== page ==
Other trafficking survivors have ongoing need for support organizations like The Net, as well as the process created and tested by MinistrySafe. As a service to survivors, MinistrySafe is making all research, sample forms and step-by-step instructions available to all churches, ministries and nonprofits with a mission to rescue and restore individuals who have been trafficked.
The documents and research necessary to initiate this process are available at, including:
• Whitepaper providing legislative analysis
• Video and written instructions providing a step-by-step process, and
• Sample forms.

The steps taken by and on behalf of Sandra are outlined below.

Step No. 1 — deep-dive criminal search
The ultimate goal is to request that background check and credit history providers (CRAs) block the reporting of adverse information directly related to trafficking. On behalf of the survivor, Step No. 1 is to identify ALL criminal and negative credit records attributable to the survivor’s experience while being trafficked. MinistrySafe provides comprehensive resources for child sexual abuse prevention to churches and child-serving organizations, while likewise providing background check services in these contexts. MinistrySafe performed a deep-dive background search for Sandra, identifying 20 years of criminal records and a bankruptcy. With this information, the survivors and their advocates move to Step No. 2: completing the required forms.

Step No. 2 — completing the required forms
Section 605C describes two required forms — MinistrySafe created a third.

Section 605C Self-Attestation Form
The Section 605C Self-Attestation Form includes representations from Sandra and a staff member at The Net that Sandra was, indeed, a victim of sex or human trafficking. This document attests that Sandra is a victim of trafficking, therefore entitled to the benefits available under Section 605C.
This element of the process benefits from the ongoing assistance of ministries and nonprofits dedicated to survivor rescue and restoration. The Section 605C Self-Attestation Form must be signed by the survivor (Sandra) AND one of the following entities:
• A federal, state or tribal governmental entity; or
• A non-governmental organization (NGO) in association with a human trafficking task force.

If the Section 605C Self-Attestation Form is signed by an NGO (like The Net), the organization must be affiliated with an official task force authorized by a federal, state or tribal governmental entity.

The Net FW is an official member of the Tarrant County 5 Stones Taskforce, a community network engaged in collaborative efforts to end sex trafficking in Tarrant County, Texas. Learn more about The Net FW and the Tarrant County 5 Stones Taskforce.

Section 605C Consumer Submission Form
The Section 605C Consumer Submission Form, also described by the new law, constitutes the request to any CRA to block adverse information attributable to trafficking. The Consumer Submission Form should list all criminal and negative credit information revealed in the deep-dive background check referenced above, in Step One.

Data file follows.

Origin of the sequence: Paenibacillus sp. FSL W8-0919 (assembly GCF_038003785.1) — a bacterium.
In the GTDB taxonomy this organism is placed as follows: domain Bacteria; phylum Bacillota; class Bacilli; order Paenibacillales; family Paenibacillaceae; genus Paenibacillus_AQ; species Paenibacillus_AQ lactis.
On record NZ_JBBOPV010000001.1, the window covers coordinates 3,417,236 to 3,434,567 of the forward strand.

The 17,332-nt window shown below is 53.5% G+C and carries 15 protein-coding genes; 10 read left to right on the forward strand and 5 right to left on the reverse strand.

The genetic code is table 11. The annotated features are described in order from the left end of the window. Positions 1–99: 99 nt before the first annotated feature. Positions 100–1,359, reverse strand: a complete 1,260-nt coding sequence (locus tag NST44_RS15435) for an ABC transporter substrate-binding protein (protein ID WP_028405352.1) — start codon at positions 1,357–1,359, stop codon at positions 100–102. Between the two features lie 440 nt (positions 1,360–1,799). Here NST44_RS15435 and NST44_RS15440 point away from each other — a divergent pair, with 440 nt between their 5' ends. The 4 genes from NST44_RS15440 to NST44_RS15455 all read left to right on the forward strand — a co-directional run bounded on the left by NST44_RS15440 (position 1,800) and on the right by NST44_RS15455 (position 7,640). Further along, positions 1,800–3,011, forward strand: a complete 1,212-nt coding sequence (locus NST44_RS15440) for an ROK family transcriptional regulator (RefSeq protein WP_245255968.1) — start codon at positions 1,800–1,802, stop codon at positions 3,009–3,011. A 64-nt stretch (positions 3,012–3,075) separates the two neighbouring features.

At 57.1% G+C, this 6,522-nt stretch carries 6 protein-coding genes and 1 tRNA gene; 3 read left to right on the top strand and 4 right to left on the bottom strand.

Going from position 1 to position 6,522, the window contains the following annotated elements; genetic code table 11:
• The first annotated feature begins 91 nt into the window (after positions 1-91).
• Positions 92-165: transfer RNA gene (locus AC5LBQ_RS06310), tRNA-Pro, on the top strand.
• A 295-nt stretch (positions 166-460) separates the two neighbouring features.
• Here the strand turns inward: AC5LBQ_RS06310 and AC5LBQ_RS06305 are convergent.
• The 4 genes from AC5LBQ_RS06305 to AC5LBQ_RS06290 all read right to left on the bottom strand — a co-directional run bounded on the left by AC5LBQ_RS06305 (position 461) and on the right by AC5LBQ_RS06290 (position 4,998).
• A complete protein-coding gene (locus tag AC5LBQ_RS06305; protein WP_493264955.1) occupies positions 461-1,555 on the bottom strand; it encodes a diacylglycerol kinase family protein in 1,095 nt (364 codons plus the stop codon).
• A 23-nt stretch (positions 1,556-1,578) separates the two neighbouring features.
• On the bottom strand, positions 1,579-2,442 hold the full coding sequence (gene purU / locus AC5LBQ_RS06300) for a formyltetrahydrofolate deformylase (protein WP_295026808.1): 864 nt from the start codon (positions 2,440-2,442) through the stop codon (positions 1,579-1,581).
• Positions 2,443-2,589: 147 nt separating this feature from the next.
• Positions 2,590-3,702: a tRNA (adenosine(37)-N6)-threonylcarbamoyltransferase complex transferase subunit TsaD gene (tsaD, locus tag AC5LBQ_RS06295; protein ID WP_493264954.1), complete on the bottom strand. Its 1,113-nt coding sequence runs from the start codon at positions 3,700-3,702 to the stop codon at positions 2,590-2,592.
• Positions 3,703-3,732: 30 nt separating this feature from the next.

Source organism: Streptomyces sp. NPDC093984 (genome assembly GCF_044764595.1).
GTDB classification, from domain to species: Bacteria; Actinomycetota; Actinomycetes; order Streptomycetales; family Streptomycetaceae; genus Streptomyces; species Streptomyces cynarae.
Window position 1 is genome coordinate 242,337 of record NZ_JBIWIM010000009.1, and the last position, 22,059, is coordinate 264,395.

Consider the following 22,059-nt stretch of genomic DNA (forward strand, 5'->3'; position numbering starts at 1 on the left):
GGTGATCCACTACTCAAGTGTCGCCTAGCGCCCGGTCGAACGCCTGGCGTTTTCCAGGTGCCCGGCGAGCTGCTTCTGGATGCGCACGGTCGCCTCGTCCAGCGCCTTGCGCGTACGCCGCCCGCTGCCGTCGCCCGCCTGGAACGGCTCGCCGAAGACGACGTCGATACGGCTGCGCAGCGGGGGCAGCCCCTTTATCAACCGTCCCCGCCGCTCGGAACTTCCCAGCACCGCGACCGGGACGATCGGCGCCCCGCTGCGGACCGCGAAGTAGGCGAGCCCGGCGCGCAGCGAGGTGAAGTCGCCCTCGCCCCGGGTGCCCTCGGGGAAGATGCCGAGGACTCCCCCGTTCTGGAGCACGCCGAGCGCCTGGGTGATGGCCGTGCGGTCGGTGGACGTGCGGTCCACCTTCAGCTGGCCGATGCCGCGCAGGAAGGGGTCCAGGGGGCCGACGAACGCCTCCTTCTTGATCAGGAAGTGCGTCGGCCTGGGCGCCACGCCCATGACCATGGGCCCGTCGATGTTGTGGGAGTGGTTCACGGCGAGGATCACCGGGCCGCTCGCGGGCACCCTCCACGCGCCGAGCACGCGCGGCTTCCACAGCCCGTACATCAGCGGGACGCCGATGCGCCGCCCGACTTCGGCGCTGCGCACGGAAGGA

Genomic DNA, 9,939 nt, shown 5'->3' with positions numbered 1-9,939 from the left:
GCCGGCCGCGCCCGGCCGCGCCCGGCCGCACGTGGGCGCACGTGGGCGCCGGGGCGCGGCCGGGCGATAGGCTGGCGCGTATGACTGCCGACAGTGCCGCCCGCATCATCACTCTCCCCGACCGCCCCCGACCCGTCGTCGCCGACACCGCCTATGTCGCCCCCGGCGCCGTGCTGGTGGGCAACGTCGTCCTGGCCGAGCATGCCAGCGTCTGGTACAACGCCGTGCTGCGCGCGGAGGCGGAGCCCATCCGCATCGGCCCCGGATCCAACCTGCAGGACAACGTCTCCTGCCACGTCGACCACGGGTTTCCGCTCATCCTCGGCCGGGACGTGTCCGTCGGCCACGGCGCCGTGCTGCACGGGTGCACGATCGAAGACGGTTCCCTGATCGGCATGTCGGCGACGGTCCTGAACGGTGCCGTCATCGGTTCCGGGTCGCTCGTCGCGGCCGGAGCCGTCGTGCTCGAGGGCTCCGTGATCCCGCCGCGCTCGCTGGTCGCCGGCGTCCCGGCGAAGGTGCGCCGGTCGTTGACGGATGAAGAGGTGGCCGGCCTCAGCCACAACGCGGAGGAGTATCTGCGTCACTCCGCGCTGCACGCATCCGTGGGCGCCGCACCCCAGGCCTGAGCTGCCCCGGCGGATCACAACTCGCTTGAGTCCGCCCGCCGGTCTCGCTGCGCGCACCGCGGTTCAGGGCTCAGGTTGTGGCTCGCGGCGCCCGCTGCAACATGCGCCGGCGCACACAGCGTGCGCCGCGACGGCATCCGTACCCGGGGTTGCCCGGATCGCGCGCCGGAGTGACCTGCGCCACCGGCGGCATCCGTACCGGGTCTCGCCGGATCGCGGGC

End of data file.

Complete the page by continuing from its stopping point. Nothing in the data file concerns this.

NGO Affiliation Form
The third form, the NGO Affiliation Form, constitutes a representation from the NGO that it is, in fact, a non-governmental organization in association with an official trafficking task force created by a federal, state or tribal government.

Step No. 3 — providing the forms
Under federal law, all CRAs are required to create a portal or intake system for trafficking survivors to submit the above-referenced forms. With help from The Net, Sandra submitted the forms to all three credit reporting entities: Equifax, Experian and TransUnion. After submitting these forms, Sandra’s background check was run as a condition of her housing application. Sandra’s bankruptcy is no longer reported, and her criminal history showed as clear — all 27 criminal convictions were blocked by the CRA.
The process worked! Sandra has moved into her new apartment; her pathway to restoration is no longer blocked.

By all accounts, Sandra is the first successful beneficiary of Section 605C. The Net is the first anti-trafficking organization to pursue the new process on behalf of a trafficking survivor; but do not expect them to stop there. Abby Phifer, Clinical Director at The Net, explains:
“For years, we have been walking alongside those who have experienced sexual exploitation and trafficking. For years, we have desired for them to have the opportunity to walk in healing and freedom. Unfortunately, for years, we have been struggling to help survivors overcome past criminal convictions to get housing and sustainable employment. This new federal law and the process created by MinistrySafe is a game-changer. We are thrilled for Sandra. You cannot understand the joy and freedom of having a home and knowing there is hope for more. At The Net, we plan on perfecting and pursuing the process for blocking adverse information on behalf of all those we serve. As well, we intend to teach this to countless other organizations, to better serve those seeking freedom from bondage and brokenness. This has lit a fire under us to continue the fight for women in our community!”

Churches, ministries and nonprofits committed to the rescue and restoration of trafficking victims have access to a very powerful tool through new federal law. The benefits of the new law are accessible to trafficking survivors, creating a pathway forward from rescue to restoration. Now the goal is to create widespread application of the tool, accelerating the pathway forward.

*Some names have been changed to address privacy and safety concerns.

Kimberlee Norris and Gregory Love are partners in the Fort Worth, Texas law firm of Love & Norris and founders of MinistrySafe, providing child sexual abuse expertise to ministries worldwide. After representing victims of child sexual abuse for more than two decades, Love and Norris saw recurring, predictable patterns in predatory behavior. MinistrySafe grew out of their desire to place proactive tools into the hands of ministry professionals.
Love and Norris teach the only graduate-level course on ‘Preventing Sexual Abuse in Ministry Contexts’ as Visiting Faculty at Dallas Theological Seminary.
They are guest editors for Church Executive